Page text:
Prone to Default
Personal loans 7,79,891
Credit Cards 1,16,290
Consumer Durables 7,242
(In ₹ crore); MSMEs include priority sector; Personal loans as of Feb 2021; Source: RBI
IN a large Mumbai-based private bank, collection and recovery targets for executives in the credit cards and personal loans division have doubled this year. The bank is using advanced data analytics and engaging with multiple new-age technology firms in risk management. It is analysing granular data of Covid-hit states for exposure in home or personal loans, nature of employment of borrowers (services or manufacturing), and impact on income post the Covid second wave.
The delinquency management strategy of the bank includes a “collection strategy” for loans under default between 90 and 180 days. The 180 days plus default accounts will straightaway move to recovery using legal remedies or selling to asset reconstruction companies (ARCs). “There is pressure on keeping delinquencies low by proactively reacting to stress cases by selling loans to ARCs or exploring other legal remedies,” says a market player aware of the bank's collection strategy. The bank knows this time round the government or the Reserve Bank of India (RBI) is not likely to be as sympathetic as it was last year.
In another private bank, the top management was vindicated when the Covid second wave started. The bank was selective in extending additional credit to weaker MSMEs under the emergency credit line guarantee scheme (ECLGS). It set a tough criterion to approve requests for additional working capital loans under the scheme. “We looked at whether the MSME would survive Covid lockdown losses,” says the bank's senior management executive on condition of anonymity. The bank had given fewer loans compared to competitors. The public sector banks (PSBs), which were quite liberal in accommodating MSMEs, are now staring at local lockdowns which would again hit small businesses. Any delayed economic recovery will pile up losses in a business segment that traditionally has high NPAs.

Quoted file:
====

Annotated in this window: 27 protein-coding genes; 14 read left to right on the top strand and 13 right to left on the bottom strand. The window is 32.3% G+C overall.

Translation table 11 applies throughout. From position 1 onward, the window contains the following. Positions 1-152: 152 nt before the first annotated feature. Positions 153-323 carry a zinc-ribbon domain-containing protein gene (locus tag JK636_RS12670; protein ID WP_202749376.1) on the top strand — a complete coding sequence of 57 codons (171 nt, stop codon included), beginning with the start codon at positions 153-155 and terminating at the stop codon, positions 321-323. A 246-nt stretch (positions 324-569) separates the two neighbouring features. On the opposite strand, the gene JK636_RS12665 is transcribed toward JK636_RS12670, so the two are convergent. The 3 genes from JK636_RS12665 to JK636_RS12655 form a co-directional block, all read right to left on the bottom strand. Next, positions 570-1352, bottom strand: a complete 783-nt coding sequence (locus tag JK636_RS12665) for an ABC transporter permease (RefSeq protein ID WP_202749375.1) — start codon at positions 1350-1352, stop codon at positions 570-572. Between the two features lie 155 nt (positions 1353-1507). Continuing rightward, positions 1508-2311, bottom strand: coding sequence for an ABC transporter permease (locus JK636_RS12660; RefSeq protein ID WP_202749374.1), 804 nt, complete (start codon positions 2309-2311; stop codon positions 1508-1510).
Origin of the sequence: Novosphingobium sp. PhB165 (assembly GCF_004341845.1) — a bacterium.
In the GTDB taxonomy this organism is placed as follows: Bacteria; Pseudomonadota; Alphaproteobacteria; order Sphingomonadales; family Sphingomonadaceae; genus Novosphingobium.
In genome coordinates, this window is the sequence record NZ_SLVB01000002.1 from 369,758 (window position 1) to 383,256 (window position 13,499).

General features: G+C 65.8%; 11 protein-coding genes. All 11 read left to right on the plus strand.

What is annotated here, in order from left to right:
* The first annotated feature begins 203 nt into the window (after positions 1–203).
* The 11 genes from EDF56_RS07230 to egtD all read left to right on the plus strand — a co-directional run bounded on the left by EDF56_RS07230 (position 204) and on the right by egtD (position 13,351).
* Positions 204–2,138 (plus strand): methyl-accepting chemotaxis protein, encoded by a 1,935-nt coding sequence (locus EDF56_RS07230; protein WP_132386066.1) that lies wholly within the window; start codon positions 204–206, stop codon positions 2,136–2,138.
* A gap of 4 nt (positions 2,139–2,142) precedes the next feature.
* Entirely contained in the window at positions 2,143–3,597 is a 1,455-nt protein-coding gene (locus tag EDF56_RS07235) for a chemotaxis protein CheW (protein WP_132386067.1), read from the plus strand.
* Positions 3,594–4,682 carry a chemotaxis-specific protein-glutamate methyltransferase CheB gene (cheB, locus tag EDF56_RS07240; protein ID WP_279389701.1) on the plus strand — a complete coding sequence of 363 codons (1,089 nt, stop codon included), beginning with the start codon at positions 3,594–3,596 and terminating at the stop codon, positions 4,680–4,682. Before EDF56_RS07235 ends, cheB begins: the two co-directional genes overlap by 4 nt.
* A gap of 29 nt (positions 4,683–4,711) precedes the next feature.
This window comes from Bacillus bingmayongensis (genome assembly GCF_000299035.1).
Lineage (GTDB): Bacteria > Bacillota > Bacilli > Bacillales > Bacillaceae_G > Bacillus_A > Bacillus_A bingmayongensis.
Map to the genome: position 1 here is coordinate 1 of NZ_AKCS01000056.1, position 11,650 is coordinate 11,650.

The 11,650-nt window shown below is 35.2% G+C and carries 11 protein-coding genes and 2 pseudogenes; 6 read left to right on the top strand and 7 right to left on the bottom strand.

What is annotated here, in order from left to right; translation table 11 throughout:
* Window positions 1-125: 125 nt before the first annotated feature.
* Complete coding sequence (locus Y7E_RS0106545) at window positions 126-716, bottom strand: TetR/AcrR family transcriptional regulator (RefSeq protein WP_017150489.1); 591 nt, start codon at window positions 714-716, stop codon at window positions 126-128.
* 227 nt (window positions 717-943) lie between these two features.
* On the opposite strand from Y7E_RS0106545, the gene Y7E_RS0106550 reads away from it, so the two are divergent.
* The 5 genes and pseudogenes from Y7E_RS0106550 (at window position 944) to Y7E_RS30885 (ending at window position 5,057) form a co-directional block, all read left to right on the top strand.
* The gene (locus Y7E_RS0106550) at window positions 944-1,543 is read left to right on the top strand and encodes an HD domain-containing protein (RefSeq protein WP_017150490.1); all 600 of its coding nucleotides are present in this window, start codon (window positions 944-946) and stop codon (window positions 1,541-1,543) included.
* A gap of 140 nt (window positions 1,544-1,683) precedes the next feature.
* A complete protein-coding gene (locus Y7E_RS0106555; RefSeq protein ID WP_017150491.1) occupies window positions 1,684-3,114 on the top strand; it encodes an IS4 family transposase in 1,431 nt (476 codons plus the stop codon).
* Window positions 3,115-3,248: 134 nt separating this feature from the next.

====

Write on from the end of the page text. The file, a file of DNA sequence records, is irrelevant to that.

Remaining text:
NPAs in Retail Portfolio
Clearly, banks’ pain points relate to unsecured personal loans, credit card outstanding, business banking and MSMEs which are the new breeding grounds for NPAs. It involves loans worth ₹28-30 lakh crore accounting for 30 per cent of the total bank loan book. The RBI which had in January said that ‘India has bent the Covid-19 curve like Beckham’ has now got into action. In a video call early this month, multiple CEOs of PSBs explained the worst-case scenario in their loan portfolio to RBI’s top brass. Some CEOs sought extension of the one-time restructuring in view of the second wave of Covid. The RBI, however, was non-committal but reminded banks to conserve capital, devise ways to unlock capital and raise more capital where possible.
So, how serious is the problem? Global financial services firm, Macquarie Securities has predicted gross NPAs in the retail portfolio to double to 4 per cent. This assessment was done in December when Covid was on the decline and everyone was forecasting a V-shaped recovery. Macquarie then said the market should not be overly concerned about retail defaults, but the Covid second wave has thrown those forecasts out of the window.